The ingredients that add backbone, flavour and yes, spice, to our dishes are also holding a healthy secret: anti-inflammatory powers. Spice trend of the times, turmeric, isn’t the only pantry staple that comes with a variety of total-body benefits; common cloves, cinnamon and black pepper also hold the good stuff. From breakfast to dinner, these recipes will show you how easy it is to add anti-inflammatory ingredients to your everyday meals.
Salt’s best buddy has anti-inflammatory properties that rounds out any dish’s flavour. Additionally, pairing black pepper with turmeric increases curcumin (the anti-inflammatory compound in turmeric) absorption.
Whether dried or fresh, thyme is one of the most crowd-pleasing, comfort food spices that delivers anti-inflammatory benefits. Thyme works well to boost flavour in any meal; dishes served for breakfast, lunch or dinner can all benefit from this hearty herb.
One of the more potent spices, cloves, commonly used around the holidays in everything from mulled cider to roast pork, is also a prime anti-inflammatory spice. It’s also the “secret” ingredient in ketchup. Make a healthier homemade version of the classically-cloved condiment and taste the difference.
Apple pie would not be complete without sweet cinnamon, a spice that not only provides anti-inflammatory benefits, but has been shown to help regulate blood sugar levels. Work the comforting spice into your morning meal with this warming bowl of oatmeal, containing a few anti-inflammatory spices, on top of cozy cinnamon.
Giving pizza sauce its unmistakable “pizza” flavour, oregano, both dried and fresh, most commonly infuses Italian and Greek dishes with fabulous flavour and anti-inflammatory benefits. Steeped in olive oil, another potent anti-inflammatory ingredient and used to dress this fresh, pasta salad creates a more delicate tang of oregano, as to not overpower the dish (something oregano can do quite easily).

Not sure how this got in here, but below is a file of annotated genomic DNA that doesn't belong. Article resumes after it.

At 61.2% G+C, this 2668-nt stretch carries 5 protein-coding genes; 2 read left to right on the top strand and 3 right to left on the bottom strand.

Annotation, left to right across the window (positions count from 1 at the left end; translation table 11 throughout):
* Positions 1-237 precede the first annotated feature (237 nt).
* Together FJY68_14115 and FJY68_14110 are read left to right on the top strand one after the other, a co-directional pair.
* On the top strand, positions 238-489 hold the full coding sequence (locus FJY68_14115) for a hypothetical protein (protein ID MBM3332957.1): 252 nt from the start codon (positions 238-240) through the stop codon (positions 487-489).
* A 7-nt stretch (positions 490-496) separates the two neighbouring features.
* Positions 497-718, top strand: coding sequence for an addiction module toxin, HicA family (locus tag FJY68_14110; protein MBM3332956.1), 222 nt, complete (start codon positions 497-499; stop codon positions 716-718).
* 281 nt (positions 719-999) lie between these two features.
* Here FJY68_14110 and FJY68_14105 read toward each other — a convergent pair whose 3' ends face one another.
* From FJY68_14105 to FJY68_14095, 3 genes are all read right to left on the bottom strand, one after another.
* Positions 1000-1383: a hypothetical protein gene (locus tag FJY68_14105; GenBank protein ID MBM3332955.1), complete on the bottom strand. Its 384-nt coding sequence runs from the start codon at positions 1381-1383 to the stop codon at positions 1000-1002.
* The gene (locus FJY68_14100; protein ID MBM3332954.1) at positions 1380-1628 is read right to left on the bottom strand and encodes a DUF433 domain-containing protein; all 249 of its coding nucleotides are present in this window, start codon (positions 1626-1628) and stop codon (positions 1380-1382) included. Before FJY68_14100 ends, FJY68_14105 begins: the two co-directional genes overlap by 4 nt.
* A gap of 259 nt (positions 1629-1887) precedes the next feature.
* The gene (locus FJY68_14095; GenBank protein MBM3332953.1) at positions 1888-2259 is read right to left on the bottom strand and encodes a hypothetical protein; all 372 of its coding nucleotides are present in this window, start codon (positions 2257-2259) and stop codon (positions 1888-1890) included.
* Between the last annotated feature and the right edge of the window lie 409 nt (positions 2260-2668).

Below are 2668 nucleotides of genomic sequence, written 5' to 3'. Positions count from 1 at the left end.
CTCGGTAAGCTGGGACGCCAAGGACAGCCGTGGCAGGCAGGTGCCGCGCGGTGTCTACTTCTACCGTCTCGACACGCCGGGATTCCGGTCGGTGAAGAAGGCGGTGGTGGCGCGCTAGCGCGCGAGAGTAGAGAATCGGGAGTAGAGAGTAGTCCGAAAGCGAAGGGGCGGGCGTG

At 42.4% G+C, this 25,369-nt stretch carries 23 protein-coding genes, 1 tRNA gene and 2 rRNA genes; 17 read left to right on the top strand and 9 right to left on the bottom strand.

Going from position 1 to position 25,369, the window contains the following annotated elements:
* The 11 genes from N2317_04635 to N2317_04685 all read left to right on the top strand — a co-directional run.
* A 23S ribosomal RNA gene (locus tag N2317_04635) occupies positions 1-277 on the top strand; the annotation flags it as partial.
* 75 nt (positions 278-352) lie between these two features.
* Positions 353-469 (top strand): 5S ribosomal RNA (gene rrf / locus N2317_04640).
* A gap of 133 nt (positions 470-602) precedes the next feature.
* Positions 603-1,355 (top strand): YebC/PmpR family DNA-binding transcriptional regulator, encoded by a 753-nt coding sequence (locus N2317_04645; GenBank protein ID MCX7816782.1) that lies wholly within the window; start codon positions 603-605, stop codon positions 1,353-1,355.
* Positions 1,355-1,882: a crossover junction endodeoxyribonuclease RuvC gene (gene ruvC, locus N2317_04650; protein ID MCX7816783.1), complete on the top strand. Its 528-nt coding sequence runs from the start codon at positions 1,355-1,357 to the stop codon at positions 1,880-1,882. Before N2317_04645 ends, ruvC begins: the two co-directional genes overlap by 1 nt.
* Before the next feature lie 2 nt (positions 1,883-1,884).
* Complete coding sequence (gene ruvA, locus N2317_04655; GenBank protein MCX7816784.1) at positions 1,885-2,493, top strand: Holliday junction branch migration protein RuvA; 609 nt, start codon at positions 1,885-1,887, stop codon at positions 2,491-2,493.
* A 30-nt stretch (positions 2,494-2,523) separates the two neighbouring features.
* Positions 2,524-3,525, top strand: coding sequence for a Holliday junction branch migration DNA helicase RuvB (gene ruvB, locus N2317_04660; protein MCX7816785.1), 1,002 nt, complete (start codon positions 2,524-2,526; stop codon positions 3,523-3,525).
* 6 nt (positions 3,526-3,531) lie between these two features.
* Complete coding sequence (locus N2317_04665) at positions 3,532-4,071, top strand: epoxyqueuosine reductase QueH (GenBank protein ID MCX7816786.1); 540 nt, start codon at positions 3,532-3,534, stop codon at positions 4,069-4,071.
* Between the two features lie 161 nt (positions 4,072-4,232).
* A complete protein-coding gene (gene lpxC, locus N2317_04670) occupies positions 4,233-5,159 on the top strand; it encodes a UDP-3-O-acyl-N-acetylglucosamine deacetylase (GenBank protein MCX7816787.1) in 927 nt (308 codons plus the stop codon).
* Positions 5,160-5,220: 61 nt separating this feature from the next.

Allspice may be thought of as a combination of spices, but it’s actually a single spice berry. Commonly used in Jamaican cuisine, it adds a touch of sweetness, along with many anti-inflammatory benefits, to hot jerk marinades. Allspice is also a key component in mulling spice mix, adding a rich, delicious flavour to your hot holiday beverages.
You read that right: pumpkin spice is an anti-inflammatory flavour. Pumpkin spice is a mixture of cinnamon, cloves, ginger, allspice and nutmeg (and sometimes black pepper), all of which hold anti-inflammatory benefits. The spices team up for wholesome results, making everything from oatmeal to cookies to coffee, better for you.
Ginger contains anti-inflammatory, digestive and antioxidant benefits to anything you add it to. The spicy, mildly sweet root can be used both dried or fresh, as both contain the nutritive benefits. Ginger is commonly used to add zip to Asian-inspired dishes, like this anti-inflammatory meal of salmon baked in parchment.
Prepared curry powder most often contains anti-inflammatory spices turmeric, fenugreek, cumin, coriander seed and chili, coming together in a sunshiny powder that adds depth to anything you add it to. Devilled eggs, chicken salad, soups and, of course, curries all get a lift from curry powder. Make your own or turn to a good quality prepared version, buying as fresh as possible for maximum taste and health benefits.
This anti-inflammatory spice is hot, hot, hot, adding extreme heat in just a pinch. However, even in small portions, cayenne (as well as other spicy dried peppers) offer anti-inflammatory benefits, increasing circulation in the body to warm you up and keep your heart in top shape.
Apple Pie Spice
Much like pumpkin spice, apple pie spice, often containing cinnamon, cloves, allspice and nutmeg, all come to the table bringing anti-inflammatory benefits. This apple pie oatmeal is packed with all those delicious spices to warm you from the inside out.
Rosemary has long been used as a “medicinal” herb. With anti-inflammatory compounds present in each of the piney stems, along with a recognizable, evergreen aroma, the healthy herb pairs well with earthy flavours, like classic roast potatoes.
Sweet, hot or smoked, paprika shows that it’s more than just a pretty spice, adding anti-inflammatory benefits to your meals. Instead of bacon, try spiking your meals with smoked paprika for a healthier reprisal.
Get the recipe for Vegan Potato, Pepper and Olive Phyllo Cups
Allison Day is a cookbook author, nutritionist (RHN) and the creator of the award-winning food blog Yummy Beet.